Blacks suffer economic struggle

By Daniel Klefstad

In the 22 years since Rev. Martin Luther King Jr.‘s death, the struggle for equality has charged ahead politically, but slipped economically.

Blacks have made political strides, including the election of black mayors in New York City and Chicago and the appointment of the first black justice to the United States Supreme Court.

Yet the black unemployment rate has increased and the per capita income for black Americans remains less than the national average.

“Politically there have been gains,” said Admasu Zike, faculty adviser to the Black Student Union. “Political parties now have some recognition of the power of the black vote.”

Zike said many black politicians seeking office are gaining the support of republican voters by distancing themselves from Jesse Jackson.

“Jesse Jackson raises issues about the poor and the underprivileged that will not get you elected,” Zike said.

Yet these issues are important to black voters. According to the 1989 Statistical Abstracts, the black unemployment rate was 10 percent in 1988, compared to 4.7 percent in 1970.

“I think it is a result of the ’80s,” Zike said. “There isn’t a lack of jobs, but a lack of job training programs. When President Reagan opened up the newspaper and said ‘There’s plenty of jobs’ he wasn’t looking at the number of training programs available to teach vocational skills to blacks in the inner cities.”

Tendaji Ganges, director of the Office of Educational Services and Programs, doubted the accuracy of the unemployment figures.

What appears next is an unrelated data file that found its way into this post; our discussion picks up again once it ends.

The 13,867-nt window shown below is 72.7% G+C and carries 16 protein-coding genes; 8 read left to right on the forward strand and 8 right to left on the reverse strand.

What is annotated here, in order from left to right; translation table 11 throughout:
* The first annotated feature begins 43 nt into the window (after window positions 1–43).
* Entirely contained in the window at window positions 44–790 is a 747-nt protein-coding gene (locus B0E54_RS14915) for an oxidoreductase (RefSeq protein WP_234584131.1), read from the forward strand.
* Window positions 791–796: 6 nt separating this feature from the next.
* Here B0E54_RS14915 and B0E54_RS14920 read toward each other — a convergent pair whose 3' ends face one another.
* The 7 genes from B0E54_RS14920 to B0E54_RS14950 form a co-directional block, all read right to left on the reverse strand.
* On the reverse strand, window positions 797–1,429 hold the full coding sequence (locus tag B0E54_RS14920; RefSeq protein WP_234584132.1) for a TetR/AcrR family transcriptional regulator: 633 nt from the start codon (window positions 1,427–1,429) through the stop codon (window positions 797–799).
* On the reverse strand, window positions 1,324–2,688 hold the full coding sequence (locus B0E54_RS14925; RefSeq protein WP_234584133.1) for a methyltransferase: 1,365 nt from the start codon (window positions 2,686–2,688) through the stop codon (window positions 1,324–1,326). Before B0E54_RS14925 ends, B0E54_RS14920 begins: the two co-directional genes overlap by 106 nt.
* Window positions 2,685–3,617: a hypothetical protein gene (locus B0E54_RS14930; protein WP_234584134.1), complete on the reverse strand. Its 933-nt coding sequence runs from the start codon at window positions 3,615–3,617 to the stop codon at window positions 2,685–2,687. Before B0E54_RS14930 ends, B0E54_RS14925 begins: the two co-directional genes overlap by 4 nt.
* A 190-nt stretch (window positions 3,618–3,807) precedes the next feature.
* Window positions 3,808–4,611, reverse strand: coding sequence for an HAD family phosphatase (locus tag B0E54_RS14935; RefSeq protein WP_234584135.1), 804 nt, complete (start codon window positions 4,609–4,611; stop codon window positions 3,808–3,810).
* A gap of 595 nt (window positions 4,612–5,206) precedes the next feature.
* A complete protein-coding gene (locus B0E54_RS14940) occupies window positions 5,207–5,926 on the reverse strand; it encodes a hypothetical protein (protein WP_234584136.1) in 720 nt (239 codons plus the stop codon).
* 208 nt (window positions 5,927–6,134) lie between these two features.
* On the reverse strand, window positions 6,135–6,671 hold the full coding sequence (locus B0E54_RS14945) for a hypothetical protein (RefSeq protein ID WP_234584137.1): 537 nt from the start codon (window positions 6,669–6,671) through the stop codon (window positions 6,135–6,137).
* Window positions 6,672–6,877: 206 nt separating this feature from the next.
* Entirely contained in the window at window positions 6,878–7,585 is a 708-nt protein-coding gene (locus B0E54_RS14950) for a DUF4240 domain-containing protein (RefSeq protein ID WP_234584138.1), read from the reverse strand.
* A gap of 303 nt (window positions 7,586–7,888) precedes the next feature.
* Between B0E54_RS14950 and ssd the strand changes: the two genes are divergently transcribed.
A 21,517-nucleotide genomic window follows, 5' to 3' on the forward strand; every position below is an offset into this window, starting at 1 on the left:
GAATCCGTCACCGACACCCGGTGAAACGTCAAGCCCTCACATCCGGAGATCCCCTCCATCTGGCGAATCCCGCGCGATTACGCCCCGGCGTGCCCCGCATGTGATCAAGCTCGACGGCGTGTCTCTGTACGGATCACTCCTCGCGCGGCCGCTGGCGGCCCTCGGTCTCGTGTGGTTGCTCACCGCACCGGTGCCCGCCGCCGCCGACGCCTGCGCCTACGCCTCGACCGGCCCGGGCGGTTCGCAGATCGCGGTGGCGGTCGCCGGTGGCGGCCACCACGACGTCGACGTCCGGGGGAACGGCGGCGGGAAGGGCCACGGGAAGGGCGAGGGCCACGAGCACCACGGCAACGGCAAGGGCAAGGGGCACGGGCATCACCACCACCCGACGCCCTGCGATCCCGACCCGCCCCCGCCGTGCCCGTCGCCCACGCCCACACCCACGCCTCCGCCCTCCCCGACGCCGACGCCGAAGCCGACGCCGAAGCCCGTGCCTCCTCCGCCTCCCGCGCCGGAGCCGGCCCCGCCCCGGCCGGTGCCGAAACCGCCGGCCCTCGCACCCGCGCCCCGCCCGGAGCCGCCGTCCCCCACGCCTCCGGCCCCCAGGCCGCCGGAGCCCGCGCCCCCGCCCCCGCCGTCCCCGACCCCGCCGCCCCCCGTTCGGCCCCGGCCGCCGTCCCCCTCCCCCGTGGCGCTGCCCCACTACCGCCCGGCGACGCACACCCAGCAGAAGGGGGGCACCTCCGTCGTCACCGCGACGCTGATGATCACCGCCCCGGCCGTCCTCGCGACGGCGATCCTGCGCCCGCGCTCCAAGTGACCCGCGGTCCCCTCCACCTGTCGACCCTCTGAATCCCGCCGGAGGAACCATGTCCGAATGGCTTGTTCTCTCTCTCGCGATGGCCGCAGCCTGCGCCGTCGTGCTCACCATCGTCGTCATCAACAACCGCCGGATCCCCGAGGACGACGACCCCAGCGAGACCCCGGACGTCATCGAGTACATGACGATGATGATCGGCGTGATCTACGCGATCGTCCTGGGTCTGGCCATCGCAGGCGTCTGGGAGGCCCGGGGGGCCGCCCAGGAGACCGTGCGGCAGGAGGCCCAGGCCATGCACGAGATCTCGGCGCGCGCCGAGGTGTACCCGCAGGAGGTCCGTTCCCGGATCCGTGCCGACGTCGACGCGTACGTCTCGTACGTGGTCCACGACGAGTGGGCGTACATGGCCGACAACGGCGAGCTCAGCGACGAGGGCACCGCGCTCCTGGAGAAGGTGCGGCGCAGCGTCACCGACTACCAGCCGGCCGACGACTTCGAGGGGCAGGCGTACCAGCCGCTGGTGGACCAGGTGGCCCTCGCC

“That is an undercount. What is not recorded is the number of African-Americans who are underemployed, who lack technical training or a college education.”

Ganges believes higher education will help blacks increase their standing in the economic community.

“The goal of the Office of Educational Services is to improve education, to increase the graduation rates of the university.

“We are committed to developing a leadership pool, economic- wise and role-model wise which, by virtue of the people who do participate, will have a ripple effect to encourage more African-Americans to seek higher education,” Ganges said.

Black Student Union President Chris O’Banner said black politicians in office can contribute to higher education for minorities.

“Obviously, there is a duty for black politicians to help the constituents that helped put them in office.”

But O’Banner said political support is not enough. “Black entertainers and other role models can donate not only money, but books and other equipment to universities.”

Ganges reiterated the importance of role models. “Role models are far more powerful than politicians, for both the young and adults…They are important to younger people in that young people tend to emulate what they see. They also help remind adults of their responsibilities.”